Laisiasa Cavakiqali of University of South Pacific checks what corals there are with the help of a Coral Finder while he conducts a transect of the Great Sea Reefs from near Kia Island along with Laitia Tamata of WWF South Pacific.

Sea surface temperatures were so far within the normal temperature range for Fiji waters. The only negative impacts of climate change was seen on Katawaqa Island in Kavewa where beach erosion and turtle nest destruction were evident as a result of Cyclone Evan.

Laitia Tamata of WWF South Pacific in the library of Nukubati Island Resort downloading the data from the retrieved data logger that spent a year underwater in the Great sea Reef loading temperature information.

Laitia Tamata of WWF South Pacific in the library of Nukubati Island Resort downloading the data from the retrieved data logger that spent a year underwater in the Great sea Reef loading temperature information.

While in Yadua Island, the WWF team checked and measured the sand area of the turtle nesting beaches and the health of the seagrass beds. Here’s Laitia and Koli hard at work.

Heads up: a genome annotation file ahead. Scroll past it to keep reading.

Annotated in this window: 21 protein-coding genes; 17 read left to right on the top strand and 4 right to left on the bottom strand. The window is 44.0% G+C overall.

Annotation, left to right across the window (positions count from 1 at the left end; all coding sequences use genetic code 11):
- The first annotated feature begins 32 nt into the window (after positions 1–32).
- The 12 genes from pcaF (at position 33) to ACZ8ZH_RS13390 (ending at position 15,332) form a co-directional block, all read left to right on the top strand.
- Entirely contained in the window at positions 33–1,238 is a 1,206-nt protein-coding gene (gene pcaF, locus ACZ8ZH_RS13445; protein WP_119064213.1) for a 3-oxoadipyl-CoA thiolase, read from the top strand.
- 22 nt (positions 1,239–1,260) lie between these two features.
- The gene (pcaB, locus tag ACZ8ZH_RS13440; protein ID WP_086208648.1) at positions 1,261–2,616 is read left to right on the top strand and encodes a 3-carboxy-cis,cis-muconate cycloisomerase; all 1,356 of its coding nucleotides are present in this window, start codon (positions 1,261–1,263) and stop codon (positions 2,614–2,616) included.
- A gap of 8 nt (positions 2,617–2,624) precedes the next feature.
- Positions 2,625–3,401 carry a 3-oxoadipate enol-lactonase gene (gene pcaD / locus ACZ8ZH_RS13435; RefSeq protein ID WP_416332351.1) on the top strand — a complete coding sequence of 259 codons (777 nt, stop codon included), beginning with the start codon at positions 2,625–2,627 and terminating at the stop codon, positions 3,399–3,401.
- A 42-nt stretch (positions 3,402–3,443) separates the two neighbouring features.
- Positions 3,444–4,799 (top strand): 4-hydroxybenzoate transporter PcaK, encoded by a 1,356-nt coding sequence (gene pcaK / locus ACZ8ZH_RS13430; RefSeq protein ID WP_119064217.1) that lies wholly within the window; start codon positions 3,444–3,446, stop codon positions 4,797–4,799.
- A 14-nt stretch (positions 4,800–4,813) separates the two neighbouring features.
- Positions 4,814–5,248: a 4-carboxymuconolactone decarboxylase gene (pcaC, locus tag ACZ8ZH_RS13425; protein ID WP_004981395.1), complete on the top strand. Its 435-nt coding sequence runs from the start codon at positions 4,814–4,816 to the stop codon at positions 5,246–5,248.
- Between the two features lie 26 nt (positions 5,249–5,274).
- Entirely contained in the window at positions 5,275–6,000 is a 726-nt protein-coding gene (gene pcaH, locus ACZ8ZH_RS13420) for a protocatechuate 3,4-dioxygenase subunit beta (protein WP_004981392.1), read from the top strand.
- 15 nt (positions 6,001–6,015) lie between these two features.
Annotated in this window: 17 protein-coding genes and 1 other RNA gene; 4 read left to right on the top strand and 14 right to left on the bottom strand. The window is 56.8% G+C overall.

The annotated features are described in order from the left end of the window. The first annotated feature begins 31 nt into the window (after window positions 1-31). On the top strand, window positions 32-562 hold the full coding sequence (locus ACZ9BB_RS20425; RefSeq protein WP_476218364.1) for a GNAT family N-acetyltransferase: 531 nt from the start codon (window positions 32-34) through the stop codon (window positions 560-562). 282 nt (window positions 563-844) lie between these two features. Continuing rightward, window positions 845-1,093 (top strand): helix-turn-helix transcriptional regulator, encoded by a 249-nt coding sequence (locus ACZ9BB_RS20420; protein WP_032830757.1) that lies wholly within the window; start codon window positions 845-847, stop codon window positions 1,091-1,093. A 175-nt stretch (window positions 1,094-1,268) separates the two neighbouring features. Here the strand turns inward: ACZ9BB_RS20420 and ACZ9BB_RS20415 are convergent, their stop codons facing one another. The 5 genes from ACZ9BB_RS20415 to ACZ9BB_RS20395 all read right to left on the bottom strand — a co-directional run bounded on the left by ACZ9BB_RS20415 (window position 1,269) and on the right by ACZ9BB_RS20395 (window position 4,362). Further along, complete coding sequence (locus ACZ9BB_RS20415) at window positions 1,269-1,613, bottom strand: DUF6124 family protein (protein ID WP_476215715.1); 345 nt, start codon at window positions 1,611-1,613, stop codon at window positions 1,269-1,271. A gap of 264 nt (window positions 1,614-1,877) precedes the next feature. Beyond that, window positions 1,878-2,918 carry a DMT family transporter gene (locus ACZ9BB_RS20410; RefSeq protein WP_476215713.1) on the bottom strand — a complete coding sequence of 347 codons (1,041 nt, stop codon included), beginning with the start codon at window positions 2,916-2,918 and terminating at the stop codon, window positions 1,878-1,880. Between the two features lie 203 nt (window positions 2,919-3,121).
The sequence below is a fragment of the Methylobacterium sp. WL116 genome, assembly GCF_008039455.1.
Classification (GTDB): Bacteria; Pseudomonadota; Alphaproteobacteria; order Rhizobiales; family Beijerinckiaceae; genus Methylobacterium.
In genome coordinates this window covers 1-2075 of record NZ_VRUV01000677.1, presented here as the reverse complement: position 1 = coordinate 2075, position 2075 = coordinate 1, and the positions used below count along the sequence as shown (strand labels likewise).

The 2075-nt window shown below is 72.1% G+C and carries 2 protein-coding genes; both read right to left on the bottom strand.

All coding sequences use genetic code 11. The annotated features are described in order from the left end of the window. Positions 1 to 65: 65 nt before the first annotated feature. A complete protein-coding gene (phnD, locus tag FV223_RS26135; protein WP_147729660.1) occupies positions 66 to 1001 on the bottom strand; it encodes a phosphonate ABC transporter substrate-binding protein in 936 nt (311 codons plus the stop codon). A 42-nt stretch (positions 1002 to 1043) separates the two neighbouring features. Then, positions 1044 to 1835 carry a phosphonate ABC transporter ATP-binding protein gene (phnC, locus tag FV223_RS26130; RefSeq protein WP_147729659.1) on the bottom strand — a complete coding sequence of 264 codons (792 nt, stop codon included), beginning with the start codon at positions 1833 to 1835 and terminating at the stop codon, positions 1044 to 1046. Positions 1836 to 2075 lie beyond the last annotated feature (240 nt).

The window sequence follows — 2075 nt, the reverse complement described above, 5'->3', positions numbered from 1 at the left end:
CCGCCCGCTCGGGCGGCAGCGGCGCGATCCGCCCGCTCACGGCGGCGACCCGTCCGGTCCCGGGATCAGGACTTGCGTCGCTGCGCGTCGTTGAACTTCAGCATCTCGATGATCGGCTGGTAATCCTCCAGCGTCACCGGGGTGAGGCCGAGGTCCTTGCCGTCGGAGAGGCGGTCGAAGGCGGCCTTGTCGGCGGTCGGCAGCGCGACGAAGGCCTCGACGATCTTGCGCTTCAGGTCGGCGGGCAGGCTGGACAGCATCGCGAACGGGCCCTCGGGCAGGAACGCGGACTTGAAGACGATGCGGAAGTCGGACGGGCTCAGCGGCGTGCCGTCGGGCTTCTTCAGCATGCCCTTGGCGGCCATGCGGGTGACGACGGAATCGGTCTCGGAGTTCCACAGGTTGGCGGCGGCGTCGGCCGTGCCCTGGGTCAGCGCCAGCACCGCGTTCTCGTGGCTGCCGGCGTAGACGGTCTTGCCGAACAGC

Laitia Tamata and Koli Musudroka of WWF South Pacific conduct a beach survey measuring the length and width of a beach that is a turtle nesting ground.

Laitia Tamata and Koli Musudroka of WWF South Pacific conduct a beach survey measuring the length and width of a beach that is a turtle nesting ground.

In front of a turtle nesting site, Laitia Tamata and Koli Musudroka of WWF South Pacific conduct seagrass sampling in Yadua Island.

In front of a turtle nesting site, Laitia Tamata and Koli Musudroka of WWF South Pacific conduct seagrass sampling in Yadua Island.

In another area, Laitia and Koli find full seagrass cover.

In another area, Laitia and Koli find full seagrass cover.

Results have shown that the turtle habitats (nesting beaches, coral reefs and seas grass beds) were in a relatively good condition.

Stella posing below the panda with Laitia Tamata and Koli Musudroka of WWF South Pacific in Nukubati Island Resort.

Stella posing below the panda with Laitia Tamata and Koli Musudroka of WWF South Pacific in Nukubati Island Resort.